Relocated to the National Gallery, Ottawa - 1976
The Croscup Room, as it is now known originally was the main parlour in the Hall-Croscup House situated at Karsdale, Nova Scotia, on the north shore of the Annapolis Basin a few miles west of Annapolis Royal. About 1846-1848 this room was painted by an unidentified artist for William Croscup and his wife, Hannah Amelia Shaffner, with a remarkable group of scenic wall murals executed in oil and graphite on plaster and set within a wooden architectural framework decorated in simulated marble and fine wood grains. Although academically untrained, the Croscup artist was evidently a knowledgeable designer. ...read more
History of the Painted Rooms Project
The removal in 1976 of an entire painted room from Karsdale, Annapolis County to the National Gallery in Ottawa prompted Heritage Trust of Nova Scotia to form its first Painted Rooms Committee. Two active members, Joyce McCulloch and Cora Greenaway instigated the formation of The Friends of the Painted Room Society which existed from 1976 to 1979, with the mission to locate, document and protect historical painted interiors throughout the province. By 1979, nineteen interiors had been catalogued and photographed.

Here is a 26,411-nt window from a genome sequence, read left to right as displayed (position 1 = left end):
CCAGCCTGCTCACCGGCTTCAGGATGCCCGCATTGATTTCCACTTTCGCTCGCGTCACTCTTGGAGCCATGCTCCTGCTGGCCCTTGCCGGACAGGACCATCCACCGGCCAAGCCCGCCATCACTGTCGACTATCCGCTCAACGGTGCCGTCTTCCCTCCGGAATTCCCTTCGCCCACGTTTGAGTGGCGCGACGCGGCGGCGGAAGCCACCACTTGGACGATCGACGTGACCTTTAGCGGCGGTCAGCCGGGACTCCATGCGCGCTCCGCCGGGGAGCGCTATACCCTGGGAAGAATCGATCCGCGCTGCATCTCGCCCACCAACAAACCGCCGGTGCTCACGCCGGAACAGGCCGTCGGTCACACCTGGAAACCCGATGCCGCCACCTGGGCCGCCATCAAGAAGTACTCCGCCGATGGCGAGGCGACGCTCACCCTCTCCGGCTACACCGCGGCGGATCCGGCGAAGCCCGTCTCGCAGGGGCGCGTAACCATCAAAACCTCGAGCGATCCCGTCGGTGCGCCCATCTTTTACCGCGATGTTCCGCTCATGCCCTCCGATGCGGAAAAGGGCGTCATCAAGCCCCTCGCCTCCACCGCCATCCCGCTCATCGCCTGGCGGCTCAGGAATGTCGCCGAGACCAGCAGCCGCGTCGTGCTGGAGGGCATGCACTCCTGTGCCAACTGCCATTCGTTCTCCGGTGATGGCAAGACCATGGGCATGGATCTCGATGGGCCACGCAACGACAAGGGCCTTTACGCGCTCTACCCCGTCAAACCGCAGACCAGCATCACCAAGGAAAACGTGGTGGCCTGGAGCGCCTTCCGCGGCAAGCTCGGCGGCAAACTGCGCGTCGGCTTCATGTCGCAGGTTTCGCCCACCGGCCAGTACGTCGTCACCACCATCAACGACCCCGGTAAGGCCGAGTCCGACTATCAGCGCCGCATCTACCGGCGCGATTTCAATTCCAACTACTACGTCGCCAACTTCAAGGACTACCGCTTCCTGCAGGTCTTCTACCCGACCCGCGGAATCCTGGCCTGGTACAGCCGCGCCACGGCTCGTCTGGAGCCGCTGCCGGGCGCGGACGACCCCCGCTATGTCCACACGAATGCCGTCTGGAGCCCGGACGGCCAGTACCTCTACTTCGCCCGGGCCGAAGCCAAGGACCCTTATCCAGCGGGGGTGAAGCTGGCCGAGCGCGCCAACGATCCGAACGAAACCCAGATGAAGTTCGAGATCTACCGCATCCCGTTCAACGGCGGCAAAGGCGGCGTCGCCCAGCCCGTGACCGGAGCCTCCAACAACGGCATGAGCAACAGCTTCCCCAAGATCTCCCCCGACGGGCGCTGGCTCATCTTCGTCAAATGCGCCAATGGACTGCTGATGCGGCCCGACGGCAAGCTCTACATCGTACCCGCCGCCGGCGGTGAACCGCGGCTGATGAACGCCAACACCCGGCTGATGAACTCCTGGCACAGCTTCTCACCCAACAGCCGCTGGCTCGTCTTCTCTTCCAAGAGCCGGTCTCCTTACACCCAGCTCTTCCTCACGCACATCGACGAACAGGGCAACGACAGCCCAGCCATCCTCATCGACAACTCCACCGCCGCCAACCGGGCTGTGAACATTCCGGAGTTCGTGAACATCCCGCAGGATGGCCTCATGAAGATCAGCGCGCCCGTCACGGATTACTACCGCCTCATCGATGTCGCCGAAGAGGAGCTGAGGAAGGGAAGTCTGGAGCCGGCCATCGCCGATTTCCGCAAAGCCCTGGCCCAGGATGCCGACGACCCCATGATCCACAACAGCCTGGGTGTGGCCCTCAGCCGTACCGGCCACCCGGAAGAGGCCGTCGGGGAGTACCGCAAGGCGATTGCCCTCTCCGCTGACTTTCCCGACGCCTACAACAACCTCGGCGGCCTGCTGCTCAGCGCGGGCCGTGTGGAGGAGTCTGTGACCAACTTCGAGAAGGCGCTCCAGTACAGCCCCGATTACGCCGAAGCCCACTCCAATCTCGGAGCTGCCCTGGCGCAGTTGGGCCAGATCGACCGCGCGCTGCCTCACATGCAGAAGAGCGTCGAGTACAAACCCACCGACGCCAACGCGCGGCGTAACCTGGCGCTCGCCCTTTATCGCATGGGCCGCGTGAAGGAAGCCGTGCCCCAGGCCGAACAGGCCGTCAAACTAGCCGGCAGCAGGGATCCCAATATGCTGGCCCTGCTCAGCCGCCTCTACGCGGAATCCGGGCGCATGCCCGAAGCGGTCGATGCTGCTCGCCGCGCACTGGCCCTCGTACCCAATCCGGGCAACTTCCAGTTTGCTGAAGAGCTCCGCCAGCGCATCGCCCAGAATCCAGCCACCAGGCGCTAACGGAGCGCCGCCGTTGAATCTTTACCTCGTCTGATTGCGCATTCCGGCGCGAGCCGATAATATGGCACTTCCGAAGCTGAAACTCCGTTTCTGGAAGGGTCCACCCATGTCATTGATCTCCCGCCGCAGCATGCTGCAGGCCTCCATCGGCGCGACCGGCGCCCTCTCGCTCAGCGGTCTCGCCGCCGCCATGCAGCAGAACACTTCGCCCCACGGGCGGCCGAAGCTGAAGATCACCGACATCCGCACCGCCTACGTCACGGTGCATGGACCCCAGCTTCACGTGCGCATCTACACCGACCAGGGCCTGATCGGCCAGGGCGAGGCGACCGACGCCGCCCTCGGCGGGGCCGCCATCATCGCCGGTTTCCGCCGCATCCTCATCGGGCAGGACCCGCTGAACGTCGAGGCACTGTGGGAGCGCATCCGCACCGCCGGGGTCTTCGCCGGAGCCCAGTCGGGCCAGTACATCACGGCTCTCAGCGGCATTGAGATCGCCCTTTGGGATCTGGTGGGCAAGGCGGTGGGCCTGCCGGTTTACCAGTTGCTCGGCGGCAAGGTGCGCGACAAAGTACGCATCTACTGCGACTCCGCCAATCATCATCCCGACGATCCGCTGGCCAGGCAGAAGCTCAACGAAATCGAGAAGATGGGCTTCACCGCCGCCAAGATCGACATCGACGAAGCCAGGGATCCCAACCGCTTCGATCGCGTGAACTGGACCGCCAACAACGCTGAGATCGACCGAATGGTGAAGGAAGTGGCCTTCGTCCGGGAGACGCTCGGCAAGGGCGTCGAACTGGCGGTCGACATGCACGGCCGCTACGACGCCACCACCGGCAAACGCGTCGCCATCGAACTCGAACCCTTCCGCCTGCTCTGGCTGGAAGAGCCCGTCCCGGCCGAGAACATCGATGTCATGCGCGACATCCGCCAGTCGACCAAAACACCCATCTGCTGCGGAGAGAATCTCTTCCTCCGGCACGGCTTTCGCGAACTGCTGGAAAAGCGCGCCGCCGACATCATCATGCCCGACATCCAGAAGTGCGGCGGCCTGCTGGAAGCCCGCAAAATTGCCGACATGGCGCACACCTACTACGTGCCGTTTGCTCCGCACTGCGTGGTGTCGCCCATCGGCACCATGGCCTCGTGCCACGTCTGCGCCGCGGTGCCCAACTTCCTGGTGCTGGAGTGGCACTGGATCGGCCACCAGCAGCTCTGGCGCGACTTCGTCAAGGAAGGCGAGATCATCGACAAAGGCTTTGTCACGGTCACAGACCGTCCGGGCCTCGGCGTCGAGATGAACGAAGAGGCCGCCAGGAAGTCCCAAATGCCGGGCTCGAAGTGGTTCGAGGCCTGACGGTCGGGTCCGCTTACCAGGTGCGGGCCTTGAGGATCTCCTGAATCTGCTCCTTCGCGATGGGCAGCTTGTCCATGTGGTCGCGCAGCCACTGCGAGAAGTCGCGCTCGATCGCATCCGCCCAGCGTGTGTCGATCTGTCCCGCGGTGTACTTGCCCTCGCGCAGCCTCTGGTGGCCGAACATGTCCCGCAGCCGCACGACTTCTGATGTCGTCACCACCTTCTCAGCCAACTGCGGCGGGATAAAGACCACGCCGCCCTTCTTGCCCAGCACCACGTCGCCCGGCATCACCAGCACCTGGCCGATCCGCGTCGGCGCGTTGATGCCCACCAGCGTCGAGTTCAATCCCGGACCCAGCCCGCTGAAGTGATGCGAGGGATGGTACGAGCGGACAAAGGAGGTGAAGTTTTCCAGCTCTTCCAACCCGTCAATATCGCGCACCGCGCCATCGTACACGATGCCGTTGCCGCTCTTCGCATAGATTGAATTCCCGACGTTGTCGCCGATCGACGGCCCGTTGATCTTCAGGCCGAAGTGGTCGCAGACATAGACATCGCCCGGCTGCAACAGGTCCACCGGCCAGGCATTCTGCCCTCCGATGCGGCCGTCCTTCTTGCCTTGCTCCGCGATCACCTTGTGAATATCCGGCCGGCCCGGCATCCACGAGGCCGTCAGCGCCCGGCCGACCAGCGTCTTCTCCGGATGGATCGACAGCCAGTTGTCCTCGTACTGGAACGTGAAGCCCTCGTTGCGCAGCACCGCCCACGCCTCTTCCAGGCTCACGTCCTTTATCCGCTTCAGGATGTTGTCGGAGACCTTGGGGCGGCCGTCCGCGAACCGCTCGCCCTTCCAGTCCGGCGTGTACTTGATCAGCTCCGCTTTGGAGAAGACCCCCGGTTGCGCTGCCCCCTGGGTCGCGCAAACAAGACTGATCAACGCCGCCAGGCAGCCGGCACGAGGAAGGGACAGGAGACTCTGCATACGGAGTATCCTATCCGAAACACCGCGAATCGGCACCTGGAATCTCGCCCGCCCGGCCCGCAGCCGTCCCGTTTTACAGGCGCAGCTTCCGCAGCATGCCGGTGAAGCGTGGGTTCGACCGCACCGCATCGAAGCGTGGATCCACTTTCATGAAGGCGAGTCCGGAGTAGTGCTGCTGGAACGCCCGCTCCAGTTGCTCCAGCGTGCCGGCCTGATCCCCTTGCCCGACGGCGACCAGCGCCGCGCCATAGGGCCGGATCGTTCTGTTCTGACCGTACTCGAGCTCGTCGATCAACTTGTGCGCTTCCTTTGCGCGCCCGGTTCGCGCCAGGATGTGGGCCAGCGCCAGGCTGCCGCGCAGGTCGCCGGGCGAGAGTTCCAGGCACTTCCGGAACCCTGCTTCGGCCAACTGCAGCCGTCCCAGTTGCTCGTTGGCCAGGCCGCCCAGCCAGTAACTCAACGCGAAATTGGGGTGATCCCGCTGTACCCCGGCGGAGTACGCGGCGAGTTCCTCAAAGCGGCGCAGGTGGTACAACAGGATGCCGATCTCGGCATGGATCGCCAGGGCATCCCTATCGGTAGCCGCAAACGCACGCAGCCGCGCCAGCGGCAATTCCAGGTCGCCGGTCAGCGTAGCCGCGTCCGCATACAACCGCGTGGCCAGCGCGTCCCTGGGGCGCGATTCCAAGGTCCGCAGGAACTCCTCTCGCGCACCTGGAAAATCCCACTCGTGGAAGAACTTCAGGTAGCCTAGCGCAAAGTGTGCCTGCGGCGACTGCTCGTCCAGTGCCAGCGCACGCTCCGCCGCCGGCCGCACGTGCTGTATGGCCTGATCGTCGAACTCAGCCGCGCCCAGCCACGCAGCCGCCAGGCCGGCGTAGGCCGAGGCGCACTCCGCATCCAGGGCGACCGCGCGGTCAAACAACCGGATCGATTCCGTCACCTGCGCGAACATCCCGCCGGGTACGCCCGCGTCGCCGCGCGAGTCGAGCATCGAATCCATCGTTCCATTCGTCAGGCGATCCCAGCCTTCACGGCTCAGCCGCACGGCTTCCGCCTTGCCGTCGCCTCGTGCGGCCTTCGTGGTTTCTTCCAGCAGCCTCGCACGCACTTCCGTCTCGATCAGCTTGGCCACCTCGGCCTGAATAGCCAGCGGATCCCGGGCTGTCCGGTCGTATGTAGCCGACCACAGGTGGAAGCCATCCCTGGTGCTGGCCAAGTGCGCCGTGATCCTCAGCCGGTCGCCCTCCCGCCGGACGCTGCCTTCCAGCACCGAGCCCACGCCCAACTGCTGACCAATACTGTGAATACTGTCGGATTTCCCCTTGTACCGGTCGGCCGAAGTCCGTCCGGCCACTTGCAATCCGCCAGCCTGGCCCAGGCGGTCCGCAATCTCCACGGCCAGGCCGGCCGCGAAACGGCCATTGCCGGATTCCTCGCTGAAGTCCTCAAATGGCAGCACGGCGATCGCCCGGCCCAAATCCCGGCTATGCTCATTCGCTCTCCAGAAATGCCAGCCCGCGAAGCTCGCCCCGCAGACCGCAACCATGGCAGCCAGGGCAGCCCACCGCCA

In 2007 the Painted Rooms Project was renewed. A committee was formed with board members Andrew Powter, Wallace Brannen, Joyce MucCulloch and art conservator Michelle Gallinger. The objective was to expand the documentation and to create public awareness of painted rooms as part of our cultural heritage. An important goal was to make information about this part of Nova Scotia heritage available to the public and to researchers. The project also sought to facilitate preservation of historical painted interiors by providing information on maintenance and protection requirements.
As of 2013, the present database, describing and often illustrating more than one hundred thirty painted interiors, is accessible online to the public.
Production of the Painted Rooms On-line Database
The database was designed for The Painted Rooms Project in 2007 by student Glen Kilian from the NSCC's Centre of Geographical Sciences. A Young Canada Works grant in 2009 allowed Heritage Trust to engage Erin Flegg and Leeann Roy, graduates from Nova Scotia College of Art and Design, as researchers for the project. Aaron Allen wrote the software permitting the liaison between our off-line database and the web-based version. This allows the material to be reviewed and updated as our research expands, and as the public provides input. Liz MacDougall, webadmin for the Heritage Trust, designed the Painted Rooms web site.